When I woke that morning, I was quite relieved to see the rainy weather. The conditions outdoors absolved me of running the few errands I allow myself these days. With that, I decided to take care of a few phone calls, catch up on email, finish the laundry and attend to this writing. I’d convinced myself that this was the most productive and satisfying way to spend the day until I looked out the patio doors on my way to the kitchen for breakfast. Raindrops pelted the blanket of leaves which covered our lawn. A gentle breeze nudged tree branches just enough to shake another layer of fall color to the ground.
“If I could do exactly what I want to do,” I told myself, “I’d go out and rake the leaves in the rain.” I smiled as I imagined my poor husband’s face when he’d drive up to the mounds of wet leaves that would greet him in the parkway. I smiled more broadly when I recalled raking leaves with our sons not so long ago. What fun it was to watch them flit about the yard, happily dismantling our leaf hills. Indeed, though rainy-day raking would have left me soaked to the bone, that autumn adventure would have been worth the trouble. Afterward, those efforts would have given me very good reason to huddle at the kitchen table with a mug of hot chocolate and a good book.
I looked longingly out the window as I finished my oatmeal. Much to my dismay, the eagerness with which I’d begun that day had disappeared in short order. I had a long to-do list which didn’t allow me the luxury of raking those leaves. So it was that I started the laundry and then clicked my way through email. The phone rang three times during the first hour and a new email popped up every time I tried to get offline. Though those loads of laundry began to disappear, each cycle ended at the most inopportune moment. By the time I finished folding the clothes I’d retrieved from the dryer, I’d forgotten the brilliant ideas which would have made that day’s writing much easier. Though I’d started my chores by 8:30 that morning, I didn’t give a thought to this reflection until 3:15. It was then that I retreated to my favorite chair to treat myself to another view of our leaf-blanketed yard before perusing today’s scripture passages.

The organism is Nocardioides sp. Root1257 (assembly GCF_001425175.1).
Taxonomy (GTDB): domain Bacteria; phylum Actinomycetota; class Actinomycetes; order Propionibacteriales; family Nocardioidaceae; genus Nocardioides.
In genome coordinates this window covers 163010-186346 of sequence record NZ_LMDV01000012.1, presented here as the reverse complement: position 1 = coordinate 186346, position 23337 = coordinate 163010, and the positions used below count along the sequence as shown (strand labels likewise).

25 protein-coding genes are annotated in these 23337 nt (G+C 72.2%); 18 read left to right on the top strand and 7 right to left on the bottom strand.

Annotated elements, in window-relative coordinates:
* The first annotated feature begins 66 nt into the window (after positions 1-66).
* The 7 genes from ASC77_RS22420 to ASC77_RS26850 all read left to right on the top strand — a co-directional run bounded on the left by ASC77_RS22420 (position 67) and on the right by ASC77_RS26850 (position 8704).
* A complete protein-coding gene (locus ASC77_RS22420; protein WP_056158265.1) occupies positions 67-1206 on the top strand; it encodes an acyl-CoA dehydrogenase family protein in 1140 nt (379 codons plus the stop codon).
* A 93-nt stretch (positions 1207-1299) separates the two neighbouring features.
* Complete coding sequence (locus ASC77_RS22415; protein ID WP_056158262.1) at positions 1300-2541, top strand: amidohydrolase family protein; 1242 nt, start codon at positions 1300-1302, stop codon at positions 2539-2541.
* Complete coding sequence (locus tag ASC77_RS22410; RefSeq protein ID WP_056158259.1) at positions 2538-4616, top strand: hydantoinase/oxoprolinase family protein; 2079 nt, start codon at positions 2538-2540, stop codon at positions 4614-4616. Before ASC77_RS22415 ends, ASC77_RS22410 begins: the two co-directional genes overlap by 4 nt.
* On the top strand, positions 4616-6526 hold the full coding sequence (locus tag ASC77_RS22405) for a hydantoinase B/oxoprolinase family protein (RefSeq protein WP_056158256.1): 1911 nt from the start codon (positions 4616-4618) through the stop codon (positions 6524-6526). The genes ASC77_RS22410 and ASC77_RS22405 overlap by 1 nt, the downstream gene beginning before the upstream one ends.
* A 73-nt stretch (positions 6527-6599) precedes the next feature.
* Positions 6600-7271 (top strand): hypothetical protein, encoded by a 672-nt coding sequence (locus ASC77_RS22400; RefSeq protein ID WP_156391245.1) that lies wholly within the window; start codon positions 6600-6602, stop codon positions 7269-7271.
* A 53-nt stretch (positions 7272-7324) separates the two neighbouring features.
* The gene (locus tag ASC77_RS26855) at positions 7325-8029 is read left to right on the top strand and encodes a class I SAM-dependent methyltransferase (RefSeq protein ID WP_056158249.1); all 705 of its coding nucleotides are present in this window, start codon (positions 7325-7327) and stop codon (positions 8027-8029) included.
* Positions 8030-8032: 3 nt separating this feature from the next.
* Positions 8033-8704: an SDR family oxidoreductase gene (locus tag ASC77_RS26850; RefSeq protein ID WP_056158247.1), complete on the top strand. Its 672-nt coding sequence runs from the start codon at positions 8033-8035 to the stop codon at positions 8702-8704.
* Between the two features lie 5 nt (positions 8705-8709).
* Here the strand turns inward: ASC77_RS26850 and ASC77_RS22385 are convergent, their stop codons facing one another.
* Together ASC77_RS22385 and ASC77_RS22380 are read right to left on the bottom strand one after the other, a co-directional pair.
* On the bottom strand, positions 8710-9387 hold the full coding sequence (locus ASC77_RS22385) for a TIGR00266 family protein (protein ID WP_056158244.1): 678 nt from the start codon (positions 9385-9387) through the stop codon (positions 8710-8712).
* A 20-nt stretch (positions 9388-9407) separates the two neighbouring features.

I admit that I smiled when I realized that the rain had continued to fall and that the breeze had continued to shake leaves from our trees as I read. I laughed aloud over my desire to rake leaves that day. Had I actually done so, it would have mattered little because our trees held on to countless more leaves which will find their way to earth over the next few weeks. Images of my sons and me traipsing through those leaves filled me up once again. This time, Grandpa and our granddaughters and grandsons joined us.
Finally, the resentment with which I’d approached most of that day’s tasks subsided. When I finally turned to those scripture passages, I smiled again, this time more broadly than before because I remembered that I was preparing to write for All Saints Day. Since childhood, I’ve loved this feast day because it acknowledges God’s greatest gift to us. All Saints Day is a celebration of God’s promise of eternal life, eternal life that is fulfilled in those who have already joined God’s good company and promised to the rest of us who continue to struggle along our way. After reading today’s gospel, I realized that a day full of demands was a small, but important step that I took in God’s direction.
Matthew’s gospel (5:1-12a) tells us that when Jesus saw the crowds, his compassion penetrated their sadness. Jesus understood too well the burdens we carry as we make our way on this earth. On that day, Jesus saw everything that weighed upon the hearts of the people. So it was that he offered them peace. When Jesus taught the beatitudes, he spoke to the things that rob us of our joy just now and to the reward that awaits us because we endure: “Blessed are the poor in spirit, for theirs is the kingdom of heaven. Blessed are they who mourn, for they shall be comforted. Blessed are the meek, for they shall inherit the earth. Blessed are they who hunger and thirst for righteousness, for they shall be satisfied. Blessed are the merciful, for they shall be shown mercy… Rejoice and be glad, for your reward will be great in heaven.”
Once again, I find myself humbled by God’s concern for us. I find myself a bit embarrassed, too. After all, that busy day pales in the shadow of the trials and tribulations that touch so many of God’s people. When I consider all that the saints, both canonized and those I’ve known in my lifetime, have endured on their journeys back to God, I wonder what it was that I thought I had to complain about. So it is that I celebrate All Saints Day with deep gratitude. After all, you and I have been promised a home in eternity with God. When we acknowledge all that awaits us, how much easier it is to plod along in the midst of Year 2020 and always!
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